March 2019 Chatter

Posted at 28/02/19 - 07:42 PM

When you are involved in magic on a regular basis, either as a performer or even as an informed observer, it becomes increasingly difficult for magic effects to recreate in your mind that stunning feeling of total wonder that it can cause in the uninitiated.

If you think back to when you were a child, perhaps, and you experienced magic for the first time, those feelings of awe, amazement and the thrill of witnessing the impossible, would have really excited you. But as with any experience, the more you have it the more likely it is that you will become gradually immune to the effects of the situation, and so it is with magic.

Knowing how many tricks are done takes away that core feeling of amazement, and that is why many magicians can become somewhat jaded or blasé to the magic that they see. It becomes increasingly difficult for magic to surprise or thrill them—it’s like a drug that loses its impact due to an overdose!

Because of this situation, when something comes along that does genuinely surprise, on the whole magicians really love it! That’s why performers who create magic for magicians are forever striving to find at times complex and convoluted methods in order to fool those in the know. It’s the only way to excite the jaded palates of those sitting watching them.

However, when it comes to entertaining lay people, I think it pays to try and put yourself back into their shoes and try to imagine what impact your magic is going to have on them. Try to imagine how you felt the first time that you experienced it all, and then see if you can create a plot that will excite the spectators’ sense of amazement.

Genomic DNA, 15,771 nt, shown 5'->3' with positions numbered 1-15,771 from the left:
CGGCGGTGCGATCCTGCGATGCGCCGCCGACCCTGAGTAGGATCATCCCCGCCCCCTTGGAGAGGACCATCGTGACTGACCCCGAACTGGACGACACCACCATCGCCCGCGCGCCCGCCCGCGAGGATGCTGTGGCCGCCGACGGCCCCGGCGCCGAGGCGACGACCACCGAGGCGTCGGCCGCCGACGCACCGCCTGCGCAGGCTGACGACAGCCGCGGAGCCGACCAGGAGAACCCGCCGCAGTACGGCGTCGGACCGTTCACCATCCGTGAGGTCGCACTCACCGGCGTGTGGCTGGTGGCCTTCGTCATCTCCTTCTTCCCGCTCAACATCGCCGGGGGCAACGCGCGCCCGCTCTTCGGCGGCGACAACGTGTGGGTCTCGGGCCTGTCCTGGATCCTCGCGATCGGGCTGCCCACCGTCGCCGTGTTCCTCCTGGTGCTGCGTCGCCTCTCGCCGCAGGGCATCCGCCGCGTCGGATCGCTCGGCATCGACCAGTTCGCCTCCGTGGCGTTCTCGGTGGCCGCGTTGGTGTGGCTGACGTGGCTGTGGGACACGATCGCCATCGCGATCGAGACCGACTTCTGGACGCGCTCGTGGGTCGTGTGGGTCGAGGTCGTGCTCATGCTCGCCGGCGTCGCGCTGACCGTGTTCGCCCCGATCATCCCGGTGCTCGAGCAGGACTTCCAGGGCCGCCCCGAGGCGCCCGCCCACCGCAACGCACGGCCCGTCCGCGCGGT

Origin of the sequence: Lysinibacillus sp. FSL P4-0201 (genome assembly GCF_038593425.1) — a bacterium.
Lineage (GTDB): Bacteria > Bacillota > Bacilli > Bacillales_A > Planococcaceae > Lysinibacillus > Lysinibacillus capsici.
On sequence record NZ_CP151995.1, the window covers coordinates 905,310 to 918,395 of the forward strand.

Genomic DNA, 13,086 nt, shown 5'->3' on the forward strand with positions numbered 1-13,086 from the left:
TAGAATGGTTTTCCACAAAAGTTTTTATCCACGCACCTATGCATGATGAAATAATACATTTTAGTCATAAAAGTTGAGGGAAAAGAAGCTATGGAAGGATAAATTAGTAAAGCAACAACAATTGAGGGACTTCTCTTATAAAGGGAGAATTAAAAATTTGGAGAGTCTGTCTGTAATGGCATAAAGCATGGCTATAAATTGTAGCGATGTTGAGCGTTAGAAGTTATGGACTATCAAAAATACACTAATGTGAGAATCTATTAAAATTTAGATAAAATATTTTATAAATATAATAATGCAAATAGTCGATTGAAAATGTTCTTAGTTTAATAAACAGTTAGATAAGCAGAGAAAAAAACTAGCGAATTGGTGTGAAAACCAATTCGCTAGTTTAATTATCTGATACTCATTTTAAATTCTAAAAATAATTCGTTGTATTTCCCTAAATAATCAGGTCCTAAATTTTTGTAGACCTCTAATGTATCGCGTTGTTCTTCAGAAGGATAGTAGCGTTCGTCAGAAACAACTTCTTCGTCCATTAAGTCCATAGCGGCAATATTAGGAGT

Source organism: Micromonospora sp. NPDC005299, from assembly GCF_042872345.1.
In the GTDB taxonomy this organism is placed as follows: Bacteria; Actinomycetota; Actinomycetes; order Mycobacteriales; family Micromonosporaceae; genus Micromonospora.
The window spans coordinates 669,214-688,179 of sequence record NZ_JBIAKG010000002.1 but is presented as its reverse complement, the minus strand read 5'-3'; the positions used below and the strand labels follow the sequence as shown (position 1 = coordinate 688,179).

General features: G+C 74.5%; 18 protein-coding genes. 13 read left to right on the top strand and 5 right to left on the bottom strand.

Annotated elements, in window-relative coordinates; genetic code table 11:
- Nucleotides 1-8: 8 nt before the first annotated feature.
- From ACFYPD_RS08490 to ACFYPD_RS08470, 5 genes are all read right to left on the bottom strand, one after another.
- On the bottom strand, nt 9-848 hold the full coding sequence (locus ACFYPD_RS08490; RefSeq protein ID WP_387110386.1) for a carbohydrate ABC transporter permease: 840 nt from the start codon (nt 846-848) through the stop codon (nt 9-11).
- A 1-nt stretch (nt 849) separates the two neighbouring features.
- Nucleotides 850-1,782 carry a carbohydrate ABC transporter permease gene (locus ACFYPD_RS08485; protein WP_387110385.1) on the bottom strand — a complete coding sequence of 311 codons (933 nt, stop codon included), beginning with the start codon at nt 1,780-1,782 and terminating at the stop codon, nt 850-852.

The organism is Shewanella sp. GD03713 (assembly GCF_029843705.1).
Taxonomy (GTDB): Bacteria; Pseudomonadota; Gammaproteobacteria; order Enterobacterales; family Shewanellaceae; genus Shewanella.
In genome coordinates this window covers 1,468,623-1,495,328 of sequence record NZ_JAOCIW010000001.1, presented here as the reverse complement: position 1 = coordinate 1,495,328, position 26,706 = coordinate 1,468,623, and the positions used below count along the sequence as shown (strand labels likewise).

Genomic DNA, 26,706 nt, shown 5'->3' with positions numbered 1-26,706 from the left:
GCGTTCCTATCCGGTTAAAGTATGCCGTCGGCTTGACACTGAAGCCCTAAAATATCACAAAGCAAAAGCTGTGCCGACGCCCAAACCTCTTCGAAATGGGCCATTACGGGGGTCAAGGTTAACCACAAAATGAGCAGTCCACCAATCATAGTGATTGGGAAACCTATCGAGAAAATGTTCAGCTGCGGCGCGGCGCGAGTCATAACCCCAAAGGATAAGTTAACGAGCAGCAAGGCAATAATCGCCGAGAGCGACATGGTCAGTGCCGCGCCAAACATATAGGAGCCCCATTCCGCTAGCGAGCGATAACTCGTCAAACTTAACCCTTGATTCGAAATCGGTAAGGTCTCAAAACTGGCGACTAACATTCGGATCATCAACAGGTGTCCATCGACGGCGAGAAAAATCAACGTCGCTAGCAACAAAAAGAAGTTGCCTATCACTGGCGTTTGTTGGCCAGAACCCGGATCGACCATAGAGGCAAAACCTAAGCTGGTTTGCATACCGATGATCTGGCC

When you do this, it should lead you to realise that the plot and the way the trick actually looks is far more important than the method. Simple yet fooling handlings are perfect for creating memorable magical moments, which is why most full time pros, who work repeatedly for lay people, search out practical uncomplicated workings.

If you get too involved with intricate methodology, there’s the danger that you can lose sight of those elements of the trick which give it its magical power. Too much process, or too complicated a path leading to the magical moment, only serves to reduce the overall impact for a lay audience, thus spoiling their appreciation of what you are performing.

I must admit I love to be fooled these days. Particularly when even attempting to use my magical knowledge to deconstruct an effect still leaves me with no tangible clues as to how the illusion was achieved. I like it because it helps me to appreciate all over again just what it must be like for lay people to witness my magic for the first time. It’s like being returned to the innocence of childhood again just for a few moments.

There are those lay people who are obsessed with trying to catch out the magician and who spend the whole of a performance hell bent on discovering the secrets behind the magic. And I think it’s a pity to behave like this, because they are denying themselves one of life’s true pleasures, that moment when you see something that you simply can’t explain.

Author: Mark Leveridge

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